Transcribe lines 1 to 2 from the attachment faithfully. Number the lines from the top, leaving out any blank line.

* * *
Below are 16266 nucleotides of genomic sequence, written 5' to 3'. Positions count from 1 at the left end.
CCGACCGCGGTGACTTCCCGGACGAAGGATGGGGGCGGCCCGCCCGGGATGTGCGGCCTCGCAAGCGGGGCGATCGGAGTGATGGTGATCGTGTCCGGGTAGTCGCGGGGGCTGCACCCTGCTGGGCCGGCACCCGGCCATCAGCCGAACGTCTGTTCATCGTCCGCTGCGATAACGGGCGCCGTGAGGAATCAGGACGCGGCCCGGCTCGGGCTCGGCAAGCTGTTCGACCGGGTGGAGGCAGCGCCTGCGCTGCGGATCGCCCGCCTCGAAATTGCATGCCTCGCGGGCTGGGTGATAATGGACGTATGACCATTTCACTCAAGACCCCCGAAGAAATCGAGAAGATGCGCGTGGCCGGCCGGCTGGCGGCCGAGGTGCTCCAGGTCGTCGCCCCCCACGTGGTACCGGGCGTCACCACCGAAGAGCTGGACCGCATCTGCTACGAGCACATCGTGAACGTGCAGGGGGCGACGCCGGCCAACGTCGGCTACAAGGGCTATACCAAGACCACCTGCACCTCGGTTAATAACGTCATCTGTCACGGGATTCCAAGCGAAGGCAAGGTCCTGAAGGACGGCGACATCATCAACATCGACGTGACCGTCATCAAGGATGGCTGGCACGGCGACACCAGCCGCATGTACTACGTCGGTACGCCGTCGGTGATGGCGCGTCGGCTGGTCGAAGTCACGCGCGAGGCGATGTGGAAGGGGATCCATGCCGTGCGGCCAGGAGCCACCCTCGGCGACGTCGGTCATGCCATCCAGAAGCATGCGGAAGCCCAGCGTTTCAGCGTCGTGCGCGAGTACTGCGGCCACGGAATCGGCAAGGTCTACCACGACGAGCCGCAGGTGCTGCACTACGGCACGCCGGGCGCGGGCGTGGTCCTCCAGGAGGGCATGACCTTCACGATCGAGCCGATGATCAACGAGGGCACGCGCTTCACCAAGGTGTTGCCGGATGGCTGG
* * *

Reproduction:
Below are 16266 nucleotides of genomic sequence, written 5' to 3'. Positions count from 1 at the left end.
CCGACCGCGGTGACTTCCCGGACGAAGGATGGGGGCGGCCCGCCCGGGATGTGCGGCCTCGCAAGCGGGGCGATCGGAGTGATGGTGATCGTGTCCGGGTAGTCGCGGGGGCTGCACCCTGCTGGGCCGGCACCCGGCCATCAGCCGAACGTCTGTTCATCGTCCGCTGCGATAACGGGCGCCGTGAGGAATCAGGACGCGGCCCGGCTCGGGCTCGGCAAGCTGTTCGACCGGGTGGAGGCAGCGCCTGCGCTGCGGATCGCCCGCCTCGAAATTGCATGCCTCGCGGGCTGGGTGATAATGGACGTATGACCATTTCACTCAAGACCCCCGAAGAAATCGAGAAGATGCGCGTGGCCGGCCGGCTGGCGGCCGAGGTGCTCCAGGTCGTCGCCCCCCACGTGGTACCGGGCGTCACCACCGAAGAGCTGGACCGCATCTGCTACGAGCACATCGTGAACGTGCAGGGGGCGACGCCGGCCAACGTCGGCTACAAGGGCTATACCAAGACCACCTGCACCTCGGTTAATAACGTCATCTGTCACGGGATTCCAAGCGAAGGCAAGGTCCTGAAGGACGGCGACATCATCAACATCGACGTGACCGTCATCAAGGATGGCTGGCACGGCGACACCAGCCGCATGTACTACGTCGGTACGCCGTCGGTGATGGCGCGTCGGCTGGTCGAAGTCACGCGCGAGGCGATGTGGAAGGGGATCCATGCCGTGCGGCCAGGAGCCACCCTCGGCGACGTCGGTCATGCCATCCAGAAGCATGCGGAAGCCCAGCGTTTCAGCGTCGTGCGCGAGTACTGCGGCCACGGAATCGGCAAGGTCTACCACGACGAGCCGCAGGTGCTGCACTACGGCACGCCGGGCGCGGGCGTGGTCCTCCAGGAGGGCATGACCTTCACGATCGAGCCGATGATCAACGAGGGCACGCGCTTCACCAAGGTGTTGCCGGATGGCTGG